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The ISPCA wants horse owners to tackle over-population

By not allowing them to breed.

Gillian Quinn and a horse.
Gillian Quinn and a horse.
Image: Paul Sherwood

TOO MANY HORSES are being allowed to breed, causing an over-population crisis.

That is the message from the ISPCA, who today urged horse owners to change the pattern and castrate certain creatures.

According to the charity, too many owners are allowing their horses to breed, with the result that the country is being flooded with low-value foals.

With no market for them, many of these animals are abandoned, seriously neglected or acquired by people without the adequate knowledge or means to properly care for them.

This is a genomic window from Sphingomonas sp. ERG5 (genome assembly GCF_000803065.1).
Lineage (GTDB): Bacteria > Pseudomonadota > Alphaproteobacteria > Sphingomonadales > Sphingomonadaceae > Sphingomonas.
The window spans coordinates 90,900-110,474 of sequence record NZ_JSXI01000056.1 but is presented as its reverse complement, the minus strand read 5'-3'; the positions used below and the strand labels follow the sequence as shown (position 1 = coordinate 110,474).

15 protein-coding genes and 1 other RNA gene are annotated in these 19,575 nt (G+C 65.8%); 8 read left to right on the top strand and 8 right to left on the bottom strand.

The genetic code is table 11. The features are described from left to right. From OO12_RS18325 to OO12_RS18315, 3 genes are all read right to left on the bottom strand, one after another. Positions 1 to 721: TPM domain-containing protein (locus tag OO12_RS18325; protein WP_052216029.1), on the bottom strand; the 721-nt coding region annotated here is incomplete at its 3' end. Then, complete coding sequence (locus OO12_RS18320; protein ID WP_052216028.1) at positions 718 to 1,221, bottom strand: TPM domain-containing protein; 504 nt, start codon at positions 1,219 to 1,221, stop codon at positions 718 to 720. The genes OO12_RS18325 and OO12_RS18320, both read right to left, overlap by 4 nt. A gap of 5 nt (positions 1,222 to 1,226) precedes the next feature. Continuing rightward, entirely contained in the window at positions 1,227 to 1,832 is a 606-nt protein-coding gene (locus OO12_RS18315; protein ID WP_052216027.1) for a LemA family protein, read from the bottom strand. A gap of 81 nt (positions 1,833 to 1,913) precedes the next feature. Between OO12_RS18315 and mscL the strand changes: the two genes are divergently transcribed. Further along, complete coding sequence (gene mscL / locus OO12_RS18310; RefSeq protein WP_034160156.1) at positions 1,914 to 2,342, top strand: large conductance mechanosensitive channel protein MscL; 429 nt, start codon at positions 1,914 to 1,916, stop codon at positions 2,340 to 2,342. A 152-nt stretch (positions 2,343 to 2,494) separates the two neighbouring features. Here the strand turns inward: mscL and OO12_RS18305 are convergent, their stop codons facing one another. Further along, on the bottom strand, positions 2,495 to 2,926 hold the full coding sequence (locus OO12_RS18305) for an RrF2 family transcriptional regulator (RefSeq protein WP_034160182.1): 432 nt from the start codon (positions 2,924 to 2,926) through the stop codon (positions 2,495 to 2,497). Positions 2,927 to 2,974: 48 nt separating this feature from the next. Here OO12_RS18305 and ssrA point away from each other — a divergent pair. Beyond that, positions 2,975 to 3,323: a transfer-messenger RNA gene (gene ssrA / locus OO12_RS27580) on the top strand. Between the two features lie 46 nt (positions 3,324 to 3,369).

ISPCA Chief Executive Dr Andrew Kelly says that the only way over-population can be tackled is for owners to take responsibility.

“The only real way to deal with the equine over-population crisis is for owners to take a more responsible attitude by ensuring their colts are professionally castrated at the appropriate age.

“The fundamental reason for the epidemic of equine welfare problems that we are encountering is the fact that equines are too readily available and, in many cases, at too low a cost. The problems are compounded by a lack of accountability and traceability due to non-compliance with equine identification legislation and, of course, continued indiscriminate breeding.”

Along with other charitable organisations, the ISPCA says it is doing its best to re-home unwanted horses, but warns that such is the scale of the crisis that they are unable to deal with the large number of equines involved.

In a bid to halt the crisis, the charity is launching a national appeal urging owners to take the above measures and ensure their equines are not producing unwanted foals.

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